Friday, November 19, 2010

Oscar Predictions: November 2010

Now things are really heating up: more and more of the contending films are being released, and that means we're starting to figure out who's really got what it takes. The precursors that are coming aren't too predicitive, but they are starting to create a more clear picture. As a result, there's been some pretty interesting changes in my predictions. Check them out below, and comment with your opinions.
BEST PICTURE
127 Hours
The Kids are All Right
Toy Story 3
Inception
The King's Speech
The Social Network
The Fighter
True Grit
Winter's Bone
Blue Valentine
I think the first seven of these films are pretty solid bets at this point: most of them have been seen and have earned the requisite reviews to make the cut, and The Fighter has earned some good early reviews. I'm still not completely sure about True Grit, but the trailers have me thinking that its at least a very real possibility. I'm dropping Another Year, since most of that film's buzz seems to be resting only on Lesley Manville, as well as Rabbit Hole, since I just don't think it'll make it anymore. Winter's Bone has plenty of momentum, and its only increasing; if it can continue this impressive display of staying power, then its in. I'm really skeptical of Blue Valentine, but its gaining a lot of attention for its NC-17 rating and the Weinstein's pledge to repeal it, so I'm thinking that this buzz will encourage voters to see it, and if they see it, it'll get in. But that spot could easily go to Black Swan (I'm waiting for reviews before I include it) or possibly The Way Back, though I doubt the latter has much of a chance. And I'm glad I never had faith in Secretariat: there's no way that one will make it here now.
BEST DIRECTOR
Tom Hooper, The King's Speech
Christopher Nolan, Inception
David Fincher, The Social Network
Danny Boyle, 127 Hours
David O. Russell, The Fighter
I don't really feel comfortable picking Russell: his film doesn't seem like a sure thing, and he has a bad reputation for being an abrasive director. But unless Black Swan is nominated, giving Darren Aronofsky a stronger chance, I don't really see any of the directors of the other Best Picture nominees getting in (and with a 10-wide field, I highly doubt anyone can score a directing nod without having their film land in the top category again). I'm keeping the rest of my field though; there's nothing to indicate they won't be nominated.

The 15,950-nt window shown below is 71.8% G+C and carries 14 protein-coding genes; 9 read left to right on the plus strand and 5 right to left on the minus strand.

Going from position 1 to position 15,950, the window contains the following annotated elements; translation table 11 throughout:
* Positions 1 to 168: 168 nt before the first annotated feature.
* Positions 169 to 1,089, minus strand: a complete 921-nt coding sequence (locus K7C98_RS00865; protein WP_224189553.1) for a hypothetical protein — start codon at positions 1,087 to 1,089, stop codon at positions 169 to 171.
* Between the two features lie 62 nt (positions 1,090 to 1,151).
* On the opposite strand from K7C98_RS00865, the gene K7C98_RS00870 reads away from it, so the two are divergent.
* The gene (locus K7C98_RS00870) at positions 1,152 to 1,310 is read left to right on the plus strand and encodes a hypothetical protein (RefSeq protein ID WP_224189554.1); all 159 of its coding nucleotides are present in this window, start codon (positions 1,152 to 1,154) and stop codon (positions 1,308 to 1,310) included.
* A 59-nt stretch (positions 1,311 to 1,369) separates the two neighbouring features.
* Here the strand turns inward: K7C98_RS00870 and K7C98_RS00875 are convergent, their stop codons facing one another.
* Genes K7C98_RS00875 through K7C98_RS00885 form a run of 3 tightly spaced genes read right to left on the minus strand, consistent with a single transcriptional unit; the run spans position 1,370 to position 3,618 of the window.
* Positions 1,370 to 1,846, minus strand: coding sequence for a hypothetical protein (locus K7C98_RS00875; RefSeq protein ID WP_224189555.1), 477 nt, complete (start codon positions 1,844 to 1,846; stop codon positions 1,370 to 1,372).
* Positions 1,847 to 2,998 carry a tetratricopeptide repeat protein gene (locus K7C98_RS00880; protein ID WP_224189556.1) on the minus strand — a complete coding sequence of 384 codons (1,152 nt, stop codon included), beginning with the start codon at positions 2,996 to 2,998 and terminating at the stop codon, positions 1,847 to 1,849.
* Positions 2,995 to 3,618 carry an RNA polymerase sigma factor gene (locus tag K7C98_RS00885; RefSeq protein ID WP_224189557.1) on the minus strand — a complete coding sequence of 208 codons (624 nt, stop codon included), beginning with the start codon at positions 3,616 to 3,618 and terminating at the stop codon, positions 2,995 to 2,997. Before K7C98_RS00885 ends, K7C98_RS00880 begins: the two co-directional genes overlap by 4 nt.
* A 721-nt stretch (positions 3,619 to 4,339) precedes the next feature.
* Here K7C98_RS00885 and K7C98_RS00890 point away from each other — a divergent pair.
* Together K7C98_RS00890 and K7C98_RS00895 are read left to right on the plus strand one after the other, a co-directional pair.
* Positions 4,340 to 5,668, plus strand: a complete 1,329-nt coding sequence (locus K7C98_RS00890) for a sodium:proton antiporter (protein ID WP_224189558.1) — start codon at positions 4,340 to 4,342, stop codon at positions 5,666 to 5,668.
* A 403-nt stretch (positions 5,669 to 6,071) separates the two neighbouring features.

BEST ACTOR
James Franco, 127 Hours
Colin Firth, The King's Speech
Robert Duvall, Get Low
Mark Wahlberg, The Fighter
Jeff Bridges, True Grit
I know, I know, it seems like I flip-flop on Ryan Gosling in every installment. I've dropped him this time because I'm finally getting on the Bridges train, though I'm not necessarily convinced. Still, he's got a lot of buzz, and the industry still loves him. For Gosling, I feel that even if enough people see his film to put it into Best Picture, his performance will probably be perceived as too natural or subtle to be nominated. I'm not too sure about Wahlberg, either, since most of his film's reviews have singled out Christian Bale instead of him. But Paul Giamatti (Barney's Version) and Javier Bardem (Biutiful) are strong possibilities too, so anything could happen.
BEST ACTRESS
Annette Bening, The Kids are All Right
Nicole Kidman, Rabbit Hole
Lesley Manville, Another Year
Natalie Portman, Black Swan
Jennifer Lawrence, Winter's Bone
I'm finally relenting and including Lawrence; her film is getting strong buzz and she's the most poised contender in this category to be the Next Big Thing. Unfortunately, this comes at the expense of Anne Hathaway, but at this point her film just seems less and less like a legitimate Oscar contender. She's not out of the running, but she doesn't seem as strong a bet as she once did. Of course, the deck is pretty stack this year (though I wouldn't say its too crowded), so there are several other women who could find themselves earning a nomination.
BEST SUPPORTING ACTOR
Christian Bale, The Fighter
Mark Ruffalo, The Kids are All Right
Geoffrey Rush, The King's Speech
Sam Rockwell, Conviction
Andrew Garfield, The Social Network
I've decided to swap out Justin Timberlake for his Social Network co-star Garfield, since the latter has picked up considerable momentum and has the same Next Big Thing status as Lawrence does. The one who's really in trouble is Rockwell: despite having an on-fire career at the moment, his film has floundered, which will hurt his chances. However, he's been singled out as the best thing about the film, so I'm sticking with him for now. Waiting to take his place, though, are Timberlake, Ed Harris (The Way Back), Dustin Hoffman (Barney's Version), and even Armie Hammer (The Social Network).
BEST SUPPORTING ACTRESS
Helena Bonham Carter, The King's Speech
Melissa Leo, The Fighter
Jacki Weaver, Animal Kingdom
Amy Adams, The Fighter
Rosamund Pike, Made in Dagenham
Okay, okay, Pike is probably just wishful thinking. And I am kind of playing her here as a wild card. But this category is still wide-open, and Barbara Hershey, Miranda Richardson, Hailee Steinfeld, Juliette Lewis, Dianne Weist, Kristen Scott Thomas, Marion Cotillard, Sissy Spacek, and even Rebecca Hall are all waiting in the wings, and a case could be made for any one of them. In the early reviews for The Fighter, Adams has been picking up some unusually strong notices, so it looks as if the Academy will reward her unconventional casting with her third nomination.

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